Sunday, October 19, 2014

21 The Great Twenty Eight (1982) Chuck Berry

1. Maybellene
2. Thirty Days
3. You Can't Catch Me
4. Too Much Monkey Business
5. Brown Eyed Handsome Man
6. Roll Over Beethoven
7. Havana Moon
8. School Days
9. Rock and Roll Music
10. Oh Baby Doll
11. Reelin' and Rockin'
12. Sweet Little Sixteen
13. Johnny B. Goode
14. Around and Around
15. Carol
16. Beautiful Delilah
17. Memphis
18. Sweet Little Rock and Roller
19. Little Queenie
20. Almost Grown
21. Back in the U.S.A.
22. Let It Rock
23. Bye Bye Johnny
24. I'm Talking About You
25. Come On
26. Nadine (Is It You?)
27. No Particular Place to Go
28. I Want to Be Your Drive

There are many who feel Chuck Berry deserves as much credit for starting Rock and Roll as Elvis and listening to the Great twenty eight it's impossible to deny they've got a hell of a point. Berry is one of the first great guitar heroes and proved to the world that you could be a great showman with an instrument around your neck. He sang his own lead vocals, not just because he could but because there wasn't a singer in the world who would want to compete with Berry the guitarist. The guy was truly dynamic.

Unlike a lot of other great artists in this countdown who forged their career in the fifties, Berry is well served by a perfect representation of his work. The Great Twenty Eight is exactly the right amount of Berry. It has literally all the hits and none of the misses. Later compilations would try and be exhaustive in their inclusiveness and throw in alternate takes, lesser songs and run throughs but the Great Twenty Eight is pure gold from start to finish.

While it's true Berry was a brilliant artist, he was also kind of repetitive it has to be said. There are those who claimed his entire career was basically rewriting Johnny B Goode, and while that's a bit of a harsh accusation there is definitely more than a smidgen of truth in the statement. Berry revisited the title character another thirty times in his career and each new composition wasn't really light years away from the original.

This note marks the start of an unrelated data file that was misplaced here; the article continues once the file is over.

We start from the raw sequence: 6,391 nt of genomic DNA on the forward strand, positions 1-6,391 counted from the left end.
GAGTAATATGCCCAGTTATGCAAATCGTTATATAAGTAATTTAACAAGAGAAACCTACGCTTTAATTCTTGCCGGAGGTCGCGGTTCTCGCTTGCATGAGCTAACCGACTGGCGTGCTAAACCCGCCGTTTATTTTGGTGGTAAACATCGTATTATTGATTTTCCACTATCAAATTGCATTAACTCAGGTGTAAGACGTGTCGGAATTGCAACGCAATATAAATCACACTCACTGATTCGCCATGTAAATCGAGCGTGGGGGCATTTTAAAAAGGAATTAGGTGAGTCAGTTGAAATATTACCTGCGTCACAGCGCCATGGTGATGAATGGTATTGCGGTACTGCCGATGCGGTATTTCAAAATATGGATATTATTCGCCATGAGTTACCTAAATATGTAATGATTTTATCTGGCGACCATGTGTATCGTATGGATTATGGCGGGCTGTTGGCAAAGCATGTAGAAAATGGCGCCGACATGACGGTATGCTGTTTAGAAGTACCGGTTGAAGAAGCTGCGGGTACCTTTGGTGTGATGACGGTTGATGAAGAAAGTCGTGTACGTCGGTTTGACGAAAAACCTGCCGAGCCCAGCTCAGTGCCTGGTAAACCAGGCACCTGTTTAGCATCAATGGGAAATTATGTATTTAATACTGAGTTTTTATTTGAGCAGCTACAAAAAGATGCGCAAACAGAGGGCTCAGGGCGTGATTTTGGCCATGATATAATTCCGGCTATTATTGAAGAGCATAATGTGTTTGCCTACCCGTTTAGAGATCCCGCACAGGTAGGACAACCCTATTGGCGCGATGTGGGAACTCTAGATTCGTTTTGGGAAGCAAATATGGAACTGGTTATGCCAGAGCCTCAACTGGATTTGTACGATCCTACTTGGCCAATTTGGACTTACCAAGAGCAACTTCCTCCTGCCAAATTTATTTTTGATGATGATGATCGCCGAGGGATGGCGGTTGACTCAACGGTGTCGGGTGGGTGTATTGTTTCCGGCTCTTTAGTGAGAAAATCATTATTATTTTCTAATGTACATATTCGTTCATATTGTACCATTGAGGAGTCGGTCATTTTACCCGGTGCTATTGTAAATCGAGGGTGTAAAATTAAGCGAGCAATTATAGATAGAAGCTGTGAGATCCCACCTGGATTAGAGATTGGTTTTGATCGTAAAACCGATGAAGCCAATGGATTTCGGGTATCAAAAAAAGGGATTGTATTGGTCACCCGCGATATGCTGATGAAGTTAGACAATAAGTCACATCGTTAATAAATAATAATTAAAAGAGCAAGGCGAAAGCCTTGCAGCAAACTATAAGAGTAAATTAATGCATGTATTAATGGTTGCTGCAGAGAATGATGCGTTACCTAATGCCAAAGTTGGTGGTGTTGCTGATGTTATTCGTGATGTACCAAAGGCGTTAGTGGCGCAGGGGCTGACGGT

But Berry was a lot more than just his most famous track. Rock and Roll Music, Around and Around, Carol, Too much Monkey Busines and Reelin and a Rockin are all fantastic rock songs which might rely heavily on an opening riff but have enough distinction that nobody would think they were the same song reworked. The Great Twenty Eight also features songs like Maybellene, his first hit and No Particular Place to go both of which are outstanding tracks that you wouldn't describe as a ballad but slow the tempo down enough to provide some much needed variety.

Every song on this album, without exception, has been covered at least once by a big name somewhere. Berry's cannon of work is so influential he's put his stamp firmly on rock and roll and people will still be covering his music decades from now. But even though you could assemble a complete version of this album with tracks covered by The Rolling Stones, The Beatles, ACDC, The Yardbirds, The Kinks, Elvis, The Beach Boys, MC5, The Animals. Jerry Lee Lewis and many more besides, it would never fully supersede the original in my expectations. There is something about a Chuck Berry song performed by Chuck Berry which gives it an immediate charm that I'd miss, even in a version with superior soloing and double the energy. His singing style is infectious and his guitar slinging is so clean and punchy it really does suit the song perfectly. Many others have proved they can play his riffs faster and louder but Berry proves that it's not about speed or volume as much as it's about style and substance. And he definitely has both.

Berry is one of those early rockers whose performance will last as long as his legacy. While many of his contemporaries (Bo Diddley, Muddy Waters etc) will probably be overtaken by those they influenced, Berry's performances will continue to impress people for decades to come. Especially since they can be enjoyed in the most comprehensive but filler free compilation on this countdown.

I can't recommend The Great Twenty Eight enough. It's timeless rock and roll which sounds like it was made in the fifties but hasn't aged a day. Berry's music still has the ability to move and groove you and it still rocks after all these years. This would be fantastic even if it the only good song was Johnny B Goode, whose magnificence alone is enough to justify its position on the countdown. But there's so much more than just Rock and Roll's national anthem to enjoy. Put it in your CD collection now.

Favourite Amazon Customer Review Quote: "Wonderful cd. Great song after great song. Chuck Berry's hit parade! 28 stars!"

-Yeah that sums it up nicely.

So is this a great 28 or average at best? Let me know below.

1 comment:

  1. Listen to this

    Berry Lifted off the riff to make "Roll over beethoven", "Johnny B Goode" and other stuff.. I do love his other songs like rock n roll music and maybelline, but the reason he goes down in history is that riff. and it hurt me a LOT when i found out he nicked it from a jazz sax intro